Author Archives: Kevin Levin

About Kevin Levin

Thanks so much for taking the time to read this post. What next? Scroll down and leave a comment if you are so inclined. Looking for more Civil War content? Join the Civil War Memory Facebook group and follow me on Twitter. Check out my book, Remembering the Battle of the Crater: War as Murder, which is an ideal introduction to the subject of Civil War memory and the 1864 battle.

In Charlottesville to Talk History, Memory, and Monuments

This is my second trip to Charlottesville, Virginia in recent months to work with teachers and the community on how to understand and teach the history and memory of its Confederate monuments. In June I co-led a tour and delivered a talk to a group of educators. Yesterday, I spent ninety minutes with a group of roughly twenty-five teachers at Charlottesville High School and today I will spend some time with another group of educators at the Jefferson School. Continue reading

Standing With Robert E. Lee in the Defense of White Supremacy in 1987

One of the books that I am currently reading is Patrick Phillips’s Blood at the Root: A Racial Cleansing in America. The book tells the story of the 1912 unsolved murder of a young white woman, followed by the lynching, the execution of two innocent teenage black teenagers, and the forcible removal of Forsyth County, Georgia’s entire black population. Continue reading

New to the Civil War Memory Library, 09/13

William W. Freehling, Becoming Lincoln (University Press of Virginia, 2018).

Joanne B. Freeman, The Field of Blood: Violence in Congress and the Road to Civil War (Farrar, Straus and Giroux, 2018). [Note: I read Freeman’s book over the summer and can’t recommend it highly enough.]

Jill Lepore, These Truths: A History of the United States (Norton, 2018).

John G. Selby, Meade: The Price of Command, 1863-1865 (Kent State University Press, 2018).

Robert J. Wynstra, At the Forefront of Lee’s Invasion: Retribution, Plunder, and Clashing Cultures on Richard S. Ewell’s Road to Gettysburg (Kent State University Press, 2018).

Who Still Mourns Confederate Dead?

There is one small passage in UNC Chancellor Carol Folt’s recent statement on the future of “Silent Sam” that I found somewhat puzzling. On the other hand, I guess it shouldn’t be surprising to see a statement that acknowledges the different meanings that Americans attach to this particular Confederate monument and others. Continue reading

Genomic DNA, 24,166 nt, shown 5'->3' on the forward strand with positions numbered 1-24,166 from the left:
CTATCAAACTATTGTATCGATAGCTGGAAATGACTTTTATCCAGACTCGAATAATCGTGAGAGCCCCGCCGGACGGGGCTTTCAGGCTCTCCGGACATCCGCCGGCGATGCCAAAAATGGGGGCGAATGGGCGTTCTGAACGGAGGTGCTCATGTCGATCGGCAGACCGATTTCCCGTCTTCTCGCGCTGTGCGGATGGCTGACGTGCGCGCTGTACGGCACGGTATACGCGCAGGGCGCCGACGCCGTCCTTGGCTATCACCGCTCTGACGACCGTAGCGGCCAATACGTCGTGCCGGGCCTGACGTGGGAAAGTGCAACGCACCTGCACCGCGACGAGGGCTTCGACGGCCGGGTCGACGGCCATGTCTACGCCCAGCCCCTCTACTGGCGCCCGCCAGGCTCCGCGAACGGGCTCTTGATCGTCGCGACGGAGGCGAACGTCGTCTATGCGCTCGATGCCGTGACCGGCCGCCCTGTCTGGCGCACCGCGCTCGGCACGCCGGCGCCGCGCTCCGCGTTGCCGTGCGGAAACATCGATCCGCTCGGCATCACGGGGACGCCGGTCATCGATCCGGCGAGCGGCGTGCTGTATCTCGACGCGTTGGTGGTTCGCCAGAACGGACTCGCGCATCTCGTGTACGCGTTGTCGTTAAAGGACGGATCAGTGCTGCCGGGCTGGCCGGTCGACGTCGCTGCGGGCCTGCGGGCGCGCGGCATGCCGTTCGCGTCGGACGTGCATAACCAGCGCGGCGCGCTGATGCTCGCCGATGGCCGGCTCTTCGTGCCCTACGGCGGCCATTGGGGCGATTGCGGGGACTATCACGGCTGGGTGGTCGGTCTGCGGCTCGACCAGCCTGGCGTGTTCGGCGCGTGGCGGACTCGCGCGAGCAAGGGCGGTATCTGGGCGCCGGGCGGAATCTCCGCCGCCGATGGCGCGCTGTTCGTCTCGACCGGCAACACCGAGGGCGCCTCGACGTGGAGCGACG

What Should Happen to Silent Sam

It’s unfortunate that the administration at UNC-Chapel Hill did not take steps to defuse the controversy around their Confederate monument known as “Silent Sam” much earlier. Now they are in a bit of a pickle with students and others having removed the statue last week, followed by smaller demonstrations, and a law that appears to give the university 90 days to return it to campus. Continue reading

It’s Time for The Root To Issue a Correction

At some point the staff at The Root must acknowledge the fact their own website is responsible for advancing the myth of the black Confederate soldier. Their own staff writers appear to be completely unaware of this fact. Yesterday Michael Harriot took the time to respond to reader emails, specifically those written by “white people” who he believes “are born with an extra gland that secretes the ‘let me speak to your manager’ hormone.” Continue reading

NC Committee Endorses Neo-Confederate History

Update: Perhaps “Endorse” is too strong a word for the post’s title, but despite tough questions from two historians on the commission this Lost Cause nonsense was given a level of legitimacy that it does not deserve. We wouldn’t feature debunked scientific theories in such a setting, so why do we tolerate it in history?

Last night North Carolina’s Committee on Confederate Monuments and Memorials held a meeting in Durham to discuss the ongoing controversy. As many of you know last year a Confederate statue in Durham was toppled over and severely damaged beyond repair. I am a big fan of these public meetings as they give residents the opportunity to share their opinions and perspectives, but last night’s gathering was deeply disappointing. Continue reading

The Importance of Avoiding Reductionism When Explaining Confederate Statues

The media coverage of the removal of “Silent Sam” on the UNC–Chapel Hill campus earlier this week has been intense. The coverage has brought the story of this controversy and the history of this specific Confederate statue to a wide audience, but I find one aspect of it to be troubling. Continue reading